I do not want to ramble forever, but tonight's experience made me think hard. I came to some realizations. A few I had already recognized a few years ago. First, while I went to predominately black grade schools, I never had a math or science teacher who was of African American in high school, especially being in honors/advanced/AP courses. I feel to an extent that is why I did not always succeed as well as I could in those classes. I did not feel that the information was relatable nor did the teachers find a way to make the connections for the most part with me. Do not get wrong, Mr. and Mrs. Avila, were great. She is an Asian woman who defied many odds of her coming to this country at the age of six and her husband Mr. Avila, who is Jewish (if I am not mistaken) and Portuguese. They tried to make connections and they very good at developing relationships with students. I thank them. However, as a black male, I never saw people who looked like me teaching me especially in high school math and science. In a phrase I hear many urban students say, but it made me "Feel some type of way!"
The conversation from the chat tonight made me realize I was not the only person to have this experience. I also began to think about now being an elementary school teacher and the number of African American males that teach at my school. There are only three...the physical education teacher, a fifth grade teacher, and myself. We are actually fortunate! For many schools, there are none.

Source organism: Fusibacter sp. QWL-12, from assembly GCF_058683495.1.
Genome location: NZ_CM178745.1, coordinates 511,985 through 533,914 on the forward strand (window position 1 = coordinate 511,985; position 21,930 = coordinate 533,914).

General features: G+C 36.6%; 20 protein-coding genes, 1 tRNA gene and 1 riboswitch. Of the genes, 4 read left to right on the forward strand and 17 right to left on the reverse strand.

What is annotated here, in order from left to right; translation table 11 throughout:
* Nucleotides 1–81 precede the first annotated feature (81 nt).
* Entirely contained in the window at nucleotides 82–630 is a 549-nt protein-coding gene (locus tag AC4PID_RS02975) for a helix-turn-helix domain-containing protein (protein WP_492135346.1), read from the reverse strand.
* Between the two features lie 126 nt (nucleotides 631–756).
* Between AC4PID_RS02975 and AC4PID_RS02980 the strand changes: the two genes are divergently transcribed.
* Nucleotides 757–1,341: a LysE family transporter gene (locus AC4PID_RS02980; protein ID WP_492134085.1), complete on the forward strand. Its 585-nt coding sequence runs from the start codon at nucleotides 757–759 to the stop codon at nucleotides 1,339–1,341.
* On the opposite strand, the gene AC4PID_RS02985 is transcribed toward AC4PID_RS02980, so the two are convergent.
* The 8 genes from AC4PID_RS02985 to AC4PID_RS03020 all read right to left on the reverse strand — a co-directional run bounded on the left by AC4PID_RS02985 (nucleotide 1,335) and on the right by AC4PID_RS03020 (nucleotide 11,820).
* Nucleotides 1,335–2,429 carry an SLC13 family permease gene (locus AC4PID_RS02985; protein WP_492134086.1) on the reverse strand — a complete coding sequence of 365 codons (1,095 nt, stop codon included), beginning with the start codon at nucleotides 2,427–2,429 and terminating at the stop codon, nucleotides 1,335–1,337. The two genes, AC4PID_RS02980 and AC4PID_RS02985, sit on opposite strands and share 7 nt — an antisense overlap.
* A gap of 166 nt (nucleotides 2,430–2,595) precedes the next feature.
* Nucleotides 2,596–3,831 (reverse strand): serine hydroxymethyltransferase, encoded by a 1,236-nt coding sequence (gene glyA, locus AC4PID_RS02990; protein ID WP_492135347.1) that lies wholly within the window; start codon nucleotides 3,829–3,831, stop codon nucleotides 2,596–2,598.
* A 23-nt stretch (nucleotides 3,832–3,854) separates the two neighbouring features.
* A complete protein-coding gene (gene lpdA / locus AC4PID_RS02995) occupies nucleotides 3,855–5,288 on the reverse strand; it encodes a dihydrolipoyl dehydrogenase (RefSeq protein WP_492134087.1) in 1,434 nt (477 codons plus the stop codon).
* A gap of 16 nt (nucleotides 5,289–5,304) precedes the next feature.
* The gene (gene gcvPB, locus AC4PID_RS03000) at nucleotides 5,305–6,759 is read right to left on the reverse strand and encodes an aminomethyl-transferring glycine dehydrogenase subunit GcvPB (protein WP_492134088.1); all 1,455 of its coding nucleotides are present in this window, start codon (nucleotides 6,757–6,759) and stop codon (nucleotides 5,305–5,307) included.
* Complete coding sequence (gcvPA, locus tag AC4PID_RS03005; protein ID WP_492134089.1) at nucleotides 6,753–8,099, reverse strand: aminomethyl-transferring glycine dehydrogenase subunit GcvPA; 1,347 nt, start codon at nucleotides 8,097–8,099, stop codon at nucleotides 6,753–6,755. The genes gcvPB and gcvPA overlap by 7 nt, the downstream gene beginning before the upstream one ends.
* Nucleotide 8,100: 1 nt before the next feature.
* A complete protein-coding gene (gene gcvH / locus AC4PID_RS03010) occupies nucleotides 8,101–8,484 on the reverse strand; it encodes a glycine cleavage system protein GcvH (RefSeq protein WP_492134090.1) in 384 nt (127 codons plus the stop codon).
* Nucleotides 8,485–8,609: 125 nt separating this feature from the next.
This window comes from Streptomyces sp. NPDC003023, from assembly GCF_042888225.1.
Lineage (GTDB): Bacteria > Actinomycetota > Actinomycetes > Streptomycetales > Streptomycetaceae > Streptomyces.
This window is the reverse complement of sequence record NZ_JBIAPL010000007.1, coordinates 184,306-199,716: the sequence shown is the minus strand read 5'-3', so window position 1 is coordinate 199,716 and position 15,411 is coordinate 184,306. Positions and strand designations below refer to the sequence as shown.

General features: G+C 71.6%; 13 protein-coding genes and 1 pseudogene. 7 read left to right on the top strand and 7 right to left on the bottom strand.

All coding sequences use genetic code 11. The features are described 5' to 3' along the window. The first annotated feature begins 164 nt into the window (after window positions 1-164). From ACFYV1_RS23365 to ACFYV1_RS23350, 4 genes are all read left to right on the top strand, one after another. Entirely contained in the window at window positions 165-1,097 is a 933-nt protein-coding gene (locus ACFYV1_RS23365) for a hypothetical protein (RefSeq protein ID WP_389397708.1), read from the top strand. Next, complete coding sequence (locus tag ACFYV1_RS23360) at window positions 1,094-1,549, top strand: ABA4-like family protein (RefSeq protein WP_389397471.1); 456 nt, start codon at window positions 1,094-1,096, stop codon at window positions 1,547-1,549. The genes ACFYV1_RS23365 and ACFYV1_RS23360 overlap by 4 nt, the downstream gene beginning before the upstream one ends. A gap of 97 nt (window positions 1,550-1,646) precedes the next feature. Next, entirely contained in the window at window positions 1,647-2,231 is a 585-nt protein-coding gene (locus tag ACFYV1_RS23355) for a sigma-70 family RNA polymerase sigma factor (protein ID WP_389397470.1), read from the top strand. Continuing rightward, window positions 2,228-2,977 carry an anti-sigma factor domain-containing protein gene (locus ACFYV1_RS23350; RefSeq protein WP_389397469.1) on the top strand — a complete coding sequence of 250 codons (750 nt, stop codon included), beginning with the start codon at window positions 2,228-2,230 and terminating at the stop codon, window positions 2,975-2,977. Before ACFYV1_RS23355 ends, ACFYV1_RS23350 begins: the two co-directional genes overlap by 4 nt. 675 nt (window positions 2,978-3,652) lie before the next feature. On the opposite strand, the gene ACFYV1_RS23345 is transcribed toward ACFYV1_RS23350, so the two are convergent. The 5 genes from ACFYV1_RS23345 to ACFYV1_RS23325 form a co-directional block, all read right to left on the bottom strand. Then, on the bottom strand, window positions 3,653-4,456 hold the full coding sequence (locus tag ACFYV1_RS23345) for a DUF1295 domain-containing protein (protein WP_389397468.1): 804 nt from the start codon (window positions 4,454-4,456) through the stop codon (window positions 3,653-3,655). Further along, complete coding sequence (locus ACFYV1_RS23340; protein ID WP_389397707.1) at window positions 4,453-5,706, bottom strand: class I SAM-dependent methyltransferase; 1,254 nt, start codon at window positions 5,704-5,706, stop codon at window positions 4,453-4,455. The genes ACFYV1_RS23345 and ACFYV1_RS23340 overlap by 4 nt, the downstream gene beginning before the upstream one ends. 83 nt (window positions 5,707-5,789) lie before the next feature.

I guess, after three paragraphs, my major question is, where are the black male educators? I am grateful to live in a predominately black city, Atlanta, where you see so many successful African Americans. I am grateful to be in a school district where there are a significant number of African Americans. But even still, there are many schools that lack African American males in classrooms where I work and its much worse across this country?
Again where are the people like me? Why are they not choosing this field? What barriers hold them back from wanting to pursue educating as a career? More need to be recruited and we need to expose our children to them, especially other young African American male.
I feel this is why sometimes when I meet other male teachers who are African American, I feel the need sometimes, to instantly connect. Our network is really small! We need to see people like ourselves to help us succeed and more importantly our students. Our presence can help change stereotypes and mindsets. Furthermore, I am not saying we must separate ourselves as African American males; however, it is nothing more positive to see someone like you, who is the same race and gender, who can relate to what you do. Some may say that maybe I am paying to much attention to Race, but my response would be "We are not paying ENOUGH attention to Race and Gender!"